Monday, July 25, 2005


Tristan's Day Out With Thomas

Tristan had no idea what we were up to. We had parked a ways from the train museum in St Thomas, and told him that we were going to see some trains.
We rounded the corner, and we could see the trains off in the distance, across a little park. We started hiking that way, a motley group of six adults and four boys ranging in age from 8 months to 5 1/2 years. Tristan, having no idea about the fact that he was about to meet Thomas the Tank engine face to face, was excited just to be near the train and couldn't wait to get closer.
We adults could see the trains in the distance a little bit better, and when one of them started to move, we could see Thomas being pulled at the very end of it. At first, Tristan didn't understand what he was looking, but this was his expression when Beloved pointed Thomas out to him.

It took Tristan a minute to process what he was seeing, and then he took off at a run after Thomas, leaving us howling with laughter.

After a minute, we realized that Tristan didn't know what we had planned for the morning, and only knew that he had just brushed "this close" to his idol, only to have Thomas chug off into the distance without him, leaving Tristan staring forlornly after the retreating train, so we quickly explained the plans for the rest of the day.

They had a lot of booths and tables set up inside the museum. Everything from temporary tatoos (we all got one, except for Beloved - and Tristan and Simon both are fascinated by the Thomas tatoo on my bicep, even though they each have one of their own) to colouring tables and crafts, to (of course) train tables.

There were scads of people there, but it was so well run that it never felt uncomfortably crowded. After we played for a while, it was time for us to take our ride on Thomas. Before we got on the train, Tristan had a chance to get a good look at Thomas.

My sister-in-law had called me the week before our trip and told me that she got a good deal on a conductor's hat for my 8 month old nephew, so I sent my mother off in search of matching ones for my boys. All she could find were the expensive name-brand ones, which I at first balked at, but she said she wanted a nice picture of her three grandsons together with their conductor's hats. This is about as close as we came to success with that photo op.

The train ride itself was short and sweet. We traveled maybe 10 kilometers, over a spectacular high trestle that I've driven under many a time, but never had the chance to ride over (if you know St Thomas, you know the one I mean.) It was just long enough to satisfy the boys without making them too antsy. The passenger coaches were beautiful old Pullman cars. The one we were riding in was built in 1919.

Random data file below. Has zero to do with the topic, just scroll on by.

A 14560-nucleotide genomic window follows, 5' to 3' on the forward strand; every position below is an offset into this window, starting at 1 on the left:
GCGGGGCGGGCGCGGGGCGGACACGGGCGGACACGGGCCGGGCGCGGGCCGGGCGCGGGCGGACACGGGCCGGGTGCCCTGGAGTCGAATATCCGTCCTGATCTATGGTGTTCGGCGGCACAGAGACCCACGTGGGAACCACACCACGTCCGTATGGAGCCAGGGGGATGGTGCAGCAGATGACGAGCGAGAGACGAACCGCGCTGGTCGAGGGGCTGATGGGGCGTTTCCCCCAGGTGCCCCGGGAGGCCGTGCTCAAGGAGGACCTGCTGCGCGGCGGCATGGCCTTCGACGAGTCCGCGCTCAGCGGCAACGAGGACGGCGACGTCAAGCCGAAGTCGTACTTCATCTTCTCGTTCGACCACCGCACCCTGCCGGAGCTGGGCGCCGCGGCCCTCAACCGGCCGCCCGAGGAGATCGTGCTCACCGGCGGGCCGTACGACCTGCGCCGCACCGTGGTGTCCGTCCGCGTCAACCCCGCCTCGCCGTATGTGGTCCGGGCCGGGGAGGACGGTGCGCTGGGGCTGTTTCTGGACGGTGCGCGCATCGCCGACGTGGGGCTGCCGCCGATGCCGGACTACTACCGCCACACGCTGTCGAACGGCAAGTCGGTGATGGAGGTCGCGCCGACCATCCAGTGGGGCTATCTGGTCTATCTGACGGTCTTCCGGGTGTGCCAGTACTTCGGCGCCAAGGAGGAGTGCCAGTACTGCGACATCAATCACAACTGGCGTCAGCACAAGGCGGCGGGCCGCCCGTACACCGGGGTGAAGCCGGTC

After the train ride, you could stand on a little platform and have your picture taken with Thomas, but the queues were (not surprisingly) huge and I had just spent the entire train ride with Simon jostling against my bladder, which although sweetly reminiscent of my pregnancy days, was in the end rather unpleasant, so I was more interested in finding the bathroom than standing in another queue.

After we examined the gift shop and other displays, I happened to look out and see the queue had dwindled to almost nothing for the Thomas pictures, so I hurried back inside to round up my gang for a photo. I got them onto the pedestal just as the conductor started calling the all-clear for the train to pull out of the station, and

managed to get these well-composed pictures of my professional models as the train pulled away.

Luckily, the paid photographer's timing was much better than mine, and he caught a really cute pose that I happily handed over my Visa card in order to aquire in 5x7 glossy format - and a keychain, too. I'll scan them in later, I promise!

As morning stretched into early afternoon, we bid our farewells to Thomas. We loaded the boys into the car, had a hectic lunch at Wendy's with every 3 through 5 year old in southerin Ontario running rampant through the dining room, and spent a blissfully peaceful two hours driving in gentle loops of the backcountry highways on the north shore of Lake Erie.

My only regret about the whole weekend is that we had hoped to bring the boys to Storybook Gardens in London on Sunday, but it was pouring rain when we left Port Stanley. That, and the pollution levels were too high to allow us to play in the water on the beach. The whole adventure was a wonderful success, and I'll just gloss over the details of the accompanying cottage adventure with my brother and sister-in-law in Port Stanley and the trip the next day to the Railway and Streetcar Museum (where we rode an authentic 1893 TTC streetcar, and two other retired streetcars) and our stop on the way home at the Big Apple off the 401.

I'm jealous of those of you who can do this regularly! This seems to have been only the second time Thomas has come to Canada, and the volunteers were telling us it was an event three years in the making. I'd do it again in an instant!